Silent Heart Attacks: More Men Have Them, But More Women Die from Themby Amy Hendel, P.A. Health Writer
Did you know that nearly half of the heart attacks experienced will be silent? That means few identifiable symptoms — or no symptoms at all — to clue you in to this serious health event. Patients with diabetes or hypertension have a higher risk of having a silent heart attack or myocardial infarction, but it can happen to anyone. According to a new study, silent heart attacks appear to be more common in men, but the death rate from the phenomenon is higher in women.
Heart attack facts
More than one million individuals in the U.S. have heart attacks every year. A heart attack occurs when blood flow going to the heart is blocked. That results in the heart not getting oxygen. If not treated quickly, the heart muscle will fail to pump blood and heart tissue will begin to die. If you have coronary artery disease your risk of having a heart attack escalates. About half of the individuals who die from a heart attack die in the first hour post event. Almost 14 million Americans have a history of heart attack or angina. The most common time for a heart attack is Monday morning, followed by Saturday morning. On average, women take two to four hours longer than men to respond to symptoms that might indicate a heart attack.
A silent heart attack or silent ischemia is also called the silent killer. The event is more likely to occur in someone who has had a prior heart attack; individuals diagnosed with diabetes; women; women and men over age 65; and in individuals with a higher stroke risk.
Men and women can have different heart attack symptoms. Men will have the more typical signs which can include:
Chest pain or discomfort
Upper body discomfort
Shortness of breath, even at rest
Breaking out in a sudden cold sweat
Feeling unusually tired
Nausea and vomiting
Lightheadedness or sudden dizziness
Shortness of breath
Tiredness for several days
Nausea and vomiting
Pain in the back, shoulders or jaw
More heart facts
Nearly half of all heart attacks may be silent without the usual chest pain, shortness of breath and cold sweats. Silent heart attacks are found “after the fact,” by clinical examination when a doctor suspects that the event has occurred, and confirms the diagnosis with cardiac testing. Both silent and symptomatic heart attacks overall are more common in men compared to women but premenopausal women as a group have more silent heart attacks.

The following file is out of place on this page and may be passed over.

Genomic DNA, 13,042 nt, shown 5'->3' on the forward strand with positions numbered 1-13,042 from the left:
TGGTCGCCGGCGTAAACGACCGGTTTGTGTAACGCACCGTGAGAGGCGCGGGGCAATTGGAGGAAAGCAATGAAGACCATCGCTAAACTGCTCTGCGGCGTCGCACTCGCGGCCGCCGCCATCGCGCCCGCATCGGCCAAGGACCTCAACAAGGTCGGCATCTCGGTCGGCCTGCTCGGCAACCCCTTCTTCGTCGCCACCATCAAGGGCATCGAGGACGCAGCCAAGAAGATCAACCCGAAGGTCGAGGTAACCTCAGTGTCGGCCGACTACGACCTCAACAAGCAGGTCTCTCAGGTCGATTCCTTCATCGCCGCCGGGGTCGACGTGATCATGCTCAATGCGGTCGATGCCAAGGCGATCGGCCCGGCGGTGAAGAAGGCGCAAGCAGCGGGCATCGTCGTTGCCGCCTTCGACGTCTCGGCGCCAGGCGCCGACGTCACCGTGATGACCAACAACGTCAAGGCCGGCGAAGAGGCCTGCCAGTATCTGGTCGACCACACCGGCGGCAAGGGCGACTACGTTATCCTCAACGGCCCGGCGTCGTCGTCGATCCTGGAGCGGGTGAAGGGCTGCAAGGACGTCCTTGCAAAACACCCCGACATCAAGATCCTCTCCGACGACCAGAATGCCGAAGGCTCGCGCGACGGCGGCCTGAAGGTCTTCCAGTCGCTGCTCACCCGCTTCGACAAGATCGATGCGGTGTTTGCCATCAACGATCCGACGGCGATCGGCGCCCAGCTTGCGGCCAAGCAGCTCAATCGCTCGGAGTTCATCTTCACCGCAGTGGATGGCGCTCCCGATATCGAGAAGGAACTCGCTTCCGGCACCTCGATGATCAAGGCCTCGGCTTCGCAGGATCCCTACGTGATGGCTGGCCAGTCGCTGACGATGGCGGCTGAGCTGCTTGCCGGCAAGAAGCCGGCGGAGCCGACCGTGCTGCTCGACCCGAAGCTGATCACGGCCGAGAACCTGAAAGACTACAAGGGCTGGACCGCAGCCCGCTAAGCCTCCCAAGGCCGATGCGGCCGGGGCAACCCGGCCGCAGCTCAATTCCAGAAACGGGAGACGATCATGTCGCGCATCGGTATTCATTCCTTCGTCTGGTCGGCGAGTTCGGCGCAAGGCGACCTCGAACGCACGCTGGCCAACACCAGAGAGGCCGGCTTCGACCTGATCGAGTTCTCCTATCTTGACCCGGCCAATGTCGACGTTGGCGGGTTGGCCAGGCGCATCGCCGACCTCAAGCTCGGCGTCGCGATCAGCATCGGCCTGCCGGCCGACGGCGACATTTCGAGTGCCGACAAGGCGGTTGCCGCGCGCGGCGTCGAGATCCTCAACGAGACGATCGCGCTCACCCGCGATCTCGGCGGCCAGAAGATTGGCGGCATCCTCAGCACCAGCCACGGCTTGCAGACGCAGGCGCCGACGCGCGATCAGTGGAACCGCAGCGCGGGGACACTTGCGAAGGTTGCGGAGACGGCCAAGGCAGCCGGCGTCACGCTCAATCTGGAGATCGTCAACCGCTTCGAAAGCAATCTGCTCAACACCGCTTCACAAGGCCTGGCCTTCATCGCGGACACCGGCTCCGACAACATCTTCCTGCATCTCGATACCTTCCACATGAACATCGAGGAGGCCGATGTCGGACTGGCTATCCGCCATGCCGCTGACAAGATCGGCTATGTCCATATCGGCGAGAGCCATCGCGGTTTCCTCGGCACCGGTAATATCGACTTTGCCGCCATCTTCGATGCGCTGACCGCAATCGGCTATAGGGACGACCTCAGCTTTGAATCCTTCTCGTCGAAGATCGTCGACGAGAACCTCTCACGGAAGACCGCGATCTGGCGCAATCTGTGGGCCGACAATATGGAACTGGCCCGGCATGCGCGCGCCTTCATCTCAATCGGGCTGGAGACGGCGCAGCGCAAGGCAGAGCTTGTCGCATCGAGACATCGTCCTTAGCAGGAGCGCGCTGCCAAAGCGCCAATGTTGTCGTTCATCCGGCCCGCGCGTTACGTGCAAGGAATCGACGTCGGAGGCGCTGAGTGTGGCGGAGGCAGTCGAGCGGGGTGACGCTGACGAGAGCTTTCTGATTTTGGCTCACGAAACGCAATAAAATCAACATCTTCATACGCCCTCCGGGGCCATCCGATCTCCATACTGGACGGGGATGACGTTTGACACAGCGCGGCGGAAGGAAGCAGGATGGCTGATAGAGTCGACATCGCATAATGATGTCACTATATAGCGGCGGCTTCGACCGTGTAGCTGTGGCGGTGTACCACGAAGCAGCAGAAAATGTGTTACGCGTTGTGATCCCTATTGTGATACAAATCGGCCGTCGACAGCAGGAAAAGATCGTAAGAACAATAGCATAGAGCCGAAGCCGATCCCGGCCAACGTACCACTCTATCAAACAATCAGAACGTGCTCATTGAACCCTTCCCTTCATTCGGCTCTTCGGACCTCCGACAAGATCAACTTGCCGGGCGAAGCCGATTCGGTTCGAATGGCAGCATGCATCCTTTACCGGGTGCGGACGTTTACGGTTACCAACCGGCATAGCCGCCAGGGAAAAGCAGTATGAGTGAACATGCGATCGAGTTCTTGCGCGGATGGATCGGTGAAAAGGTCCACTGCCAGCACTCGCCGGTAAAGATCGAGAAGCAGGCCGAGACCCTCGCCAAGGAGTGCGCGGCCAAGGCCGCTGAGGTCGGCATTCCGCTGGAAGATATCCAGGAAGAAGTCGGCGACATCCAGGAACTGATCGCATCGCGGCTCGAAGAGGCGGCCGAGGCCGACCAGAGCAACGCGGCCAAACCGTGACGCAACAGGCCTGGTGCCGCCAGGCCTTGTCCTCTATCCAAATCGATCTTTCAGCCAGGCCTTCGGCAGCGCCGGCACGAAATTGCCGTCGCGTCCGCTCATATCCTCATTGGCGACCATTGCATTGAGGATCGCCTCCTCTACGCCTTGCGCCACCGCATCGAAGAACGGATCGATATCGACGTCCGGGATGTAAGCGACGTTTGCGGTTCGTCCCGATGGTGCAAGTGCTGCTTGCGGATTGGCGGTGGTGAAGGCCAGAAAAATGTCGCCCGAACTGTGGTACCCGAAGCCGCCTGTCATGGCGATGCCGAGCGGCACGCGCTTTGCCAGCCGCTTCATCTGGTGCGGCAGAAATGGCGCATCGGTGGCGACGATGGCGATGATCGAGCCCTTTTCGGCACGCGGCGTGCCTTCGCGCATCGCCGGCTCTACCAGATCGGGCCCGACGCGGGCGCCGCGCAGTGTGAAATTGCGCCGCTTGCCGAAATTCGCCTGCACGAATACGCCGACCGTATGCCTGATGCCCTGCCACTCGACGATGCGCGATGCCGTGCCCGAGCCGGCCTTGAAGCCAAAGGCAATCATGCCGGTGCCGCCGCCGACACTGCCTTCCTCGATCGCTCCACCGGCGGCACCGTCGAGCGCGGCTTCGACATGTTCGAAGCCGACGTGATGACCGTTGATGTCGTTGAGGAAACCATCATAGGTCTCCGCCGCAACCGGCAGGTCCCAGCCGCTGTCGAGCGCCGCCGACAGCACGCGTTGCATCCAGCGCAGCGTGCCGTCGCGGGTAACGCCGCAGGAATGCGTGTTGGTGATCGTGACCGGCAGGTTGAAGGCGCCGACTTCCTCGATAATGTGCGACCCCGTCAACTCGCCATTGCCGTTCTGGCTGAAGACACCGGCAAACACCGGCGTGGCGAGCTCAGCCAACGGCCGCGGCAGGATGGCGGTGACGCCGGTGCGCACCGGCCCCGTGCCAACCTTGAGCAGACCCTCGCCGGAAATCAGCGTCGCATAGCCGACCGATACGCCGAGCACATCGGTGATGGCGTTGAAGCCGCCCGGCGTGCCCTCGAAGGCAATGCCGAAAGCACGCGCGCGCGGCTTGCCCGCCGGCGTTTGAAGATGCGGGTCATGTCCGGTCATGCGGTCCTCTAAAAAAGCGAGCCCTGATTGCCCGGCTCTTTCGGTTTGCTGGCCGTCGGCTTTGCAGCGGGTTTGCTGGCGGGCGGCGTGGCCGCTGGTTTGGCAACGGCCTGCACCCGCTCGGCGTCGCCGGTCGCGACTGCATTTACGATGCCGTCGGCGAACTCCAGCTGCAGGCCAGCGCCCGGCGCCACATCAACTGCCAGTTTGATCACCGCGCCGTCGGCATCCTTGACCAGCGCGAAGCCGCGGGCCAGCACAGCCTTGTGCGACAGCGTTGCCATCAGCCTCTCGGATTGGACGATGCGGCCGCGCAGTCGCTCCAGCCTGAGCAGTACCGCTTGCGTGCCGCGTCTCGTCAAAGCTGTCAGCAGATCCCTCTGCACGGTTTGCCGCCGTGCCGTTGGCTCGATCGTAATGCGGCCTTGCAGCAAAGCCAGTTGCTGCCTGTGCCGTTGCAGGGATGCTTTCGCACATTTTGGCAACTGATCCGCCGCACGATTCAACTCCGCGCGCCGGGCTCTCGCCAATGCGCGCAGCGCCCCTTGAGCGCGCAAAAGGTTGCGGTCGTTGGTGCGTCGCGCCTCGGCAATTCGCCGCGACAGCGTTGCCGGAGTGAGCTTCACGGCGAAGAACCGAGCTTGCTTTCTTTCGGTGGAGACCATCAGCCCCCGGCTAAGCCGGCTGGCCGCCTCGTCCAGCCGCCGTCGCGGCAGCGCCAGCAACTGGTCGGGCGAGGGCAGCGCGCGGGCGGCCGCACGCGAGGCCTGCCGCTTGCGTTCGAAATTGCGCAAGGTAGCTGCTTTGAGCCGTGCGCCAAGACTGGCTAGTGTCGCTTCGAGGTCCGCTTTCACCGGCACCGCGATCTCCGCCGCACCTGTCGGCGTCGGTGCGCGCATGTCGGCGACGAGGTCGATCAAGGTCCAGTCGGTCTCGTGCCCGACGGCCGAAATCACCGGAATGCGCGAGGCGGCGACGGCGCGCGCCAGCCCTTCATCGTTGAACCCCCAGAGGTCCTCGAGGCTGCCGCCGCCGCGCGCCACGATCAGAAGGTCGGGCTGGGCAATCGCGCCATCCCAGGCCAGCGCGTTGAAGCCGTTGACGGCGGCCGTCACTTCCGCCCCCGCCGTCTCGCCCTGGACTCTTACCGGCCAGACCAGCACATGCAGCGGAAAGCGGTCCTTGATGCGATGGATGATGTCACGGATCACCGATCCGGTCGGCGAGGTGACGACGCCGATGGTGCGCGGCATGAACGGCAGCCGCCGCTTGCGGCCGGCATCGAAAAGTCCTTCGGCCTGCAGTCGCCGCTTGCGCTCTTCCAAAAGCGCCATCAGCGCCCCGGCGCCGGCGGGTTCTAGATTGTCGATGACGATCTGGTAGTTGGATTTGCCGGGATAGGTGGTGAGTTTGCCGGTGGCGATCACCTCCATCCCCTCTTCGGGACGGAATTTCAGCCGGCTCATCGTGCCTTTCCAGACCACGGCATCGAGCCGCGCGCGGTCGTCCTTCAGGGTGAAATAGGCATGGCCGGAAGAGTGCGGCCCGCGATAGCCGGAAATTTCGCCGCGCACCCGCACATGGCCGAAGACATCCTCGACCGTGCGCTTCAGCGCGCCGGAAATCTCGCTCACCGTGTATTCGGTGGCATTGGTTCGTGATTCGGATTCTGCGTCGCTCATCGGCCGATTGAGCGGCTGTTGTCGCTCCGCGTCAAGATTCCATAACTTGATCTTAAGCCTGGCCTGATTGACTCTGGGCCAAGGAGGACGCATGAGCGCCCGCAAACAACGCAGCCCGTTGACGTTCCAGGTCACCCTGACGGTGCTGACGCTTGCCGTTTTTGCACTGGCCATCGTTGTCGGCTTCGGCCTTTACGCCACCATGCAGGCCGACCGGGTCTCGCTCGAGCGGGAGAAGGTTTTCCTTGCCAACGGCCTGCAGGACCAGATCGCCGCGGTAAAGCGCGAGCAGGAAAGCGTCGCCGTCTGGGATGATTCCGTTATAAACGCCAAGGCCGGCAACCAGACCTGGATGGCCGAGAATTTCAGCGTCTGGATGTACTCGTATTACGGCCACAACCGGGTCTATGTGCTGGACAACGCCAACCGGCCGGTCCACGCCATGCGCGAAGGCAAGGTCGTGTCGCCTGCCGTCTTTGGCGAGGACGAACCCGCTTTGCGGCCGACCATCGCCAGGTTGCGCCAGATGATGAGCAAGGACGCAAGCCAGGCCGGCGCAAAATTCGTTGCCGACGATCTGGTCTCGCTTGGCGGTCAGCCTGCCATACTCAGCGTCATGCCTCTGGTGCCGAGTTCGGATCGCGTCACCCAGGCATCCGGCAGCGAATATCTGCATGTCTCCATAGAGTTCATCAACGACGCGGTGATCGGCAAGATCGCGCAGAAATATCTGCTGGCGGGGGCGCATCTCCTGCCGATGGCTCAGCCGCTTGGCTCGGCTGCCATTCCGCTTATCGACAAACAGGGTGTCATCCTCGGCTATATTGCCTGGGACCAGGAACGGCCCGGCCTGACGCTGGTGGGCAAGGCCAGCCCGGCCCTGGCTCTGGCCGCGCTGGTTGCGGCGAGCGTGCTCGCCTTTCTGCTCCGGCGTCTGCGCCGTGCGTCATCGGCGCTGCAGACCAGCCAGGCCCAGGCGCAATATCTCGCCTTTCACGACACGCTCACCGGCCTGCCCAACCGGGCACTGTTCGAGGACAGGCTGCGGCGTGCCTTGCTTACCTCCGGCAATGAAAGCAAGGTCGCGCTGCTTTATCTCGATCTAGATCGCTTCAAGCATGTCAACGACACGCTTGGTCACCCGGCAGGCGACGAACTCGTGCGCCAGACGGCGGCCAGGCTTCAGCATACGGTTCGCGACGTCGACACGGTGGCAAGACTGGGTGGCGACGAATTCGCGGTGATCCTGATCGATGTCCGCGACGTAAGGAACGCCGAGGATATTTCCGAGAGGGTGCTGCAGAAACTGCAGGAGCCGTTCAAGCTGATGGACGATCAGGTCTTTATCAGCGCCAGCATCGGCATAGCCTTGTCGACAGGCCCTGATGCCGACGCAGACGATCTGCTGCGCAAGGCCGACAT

When comparing the two genders, women are more likely to die from a silent heart attack. Women with silent heart attacks are 58 percent more likely to die compared to women with no history of heart attacks. Mortality rate for men with a silent heart attack hovers around 23 percent. Overall, a silent heart attack is associated with a triple risk of dying from heart disease and a 34 percent increased risk of dying from all causes.
New study suggests silent heart attacks more common than previously thought
In a recent study, Dr. Zhu-Ming Zhang of Wake Forest Baptist Medical Center in Winston-Salem North Carolina and his colleagues studied 9,500 middle-age subjects. Half of the group was followed for a full 13 years. During that period, 317 subjects had silent heart attacks while 386 had symptomatic heart attacks. In this group, 1,833 deaths occurred from all causes, while of those deaths, 189 were directly due to heart issues. Death rates among the women in the group were higher. The researchers postulate that this may be due to underuse of therapeutic guidelines or low referral rates of women to cardiac rehabilitation services after diagnosis of a heart attack.
Prior studies have confirmed higher rates of silent heart attacks in younger women. It may be that they actually experience symptoms but somehow don’t take symptoms like chest or stomach discomfort seriously. In general, many patients downplay symptoms that could be signs of a heart attack. The problem is that there is a period called the golden hour right after a heart attack occurs, during which time identifying and treating a possible heart attack can mean less chance of cardiac tissue death. Popping an aspirin can make a huge difference in the outcome. Just getting a diagnosis can make a huge difference, too. Learn the typical and atypical signs of a heart attack and always, always check out even the slightest suspicions. The life you save may be your own.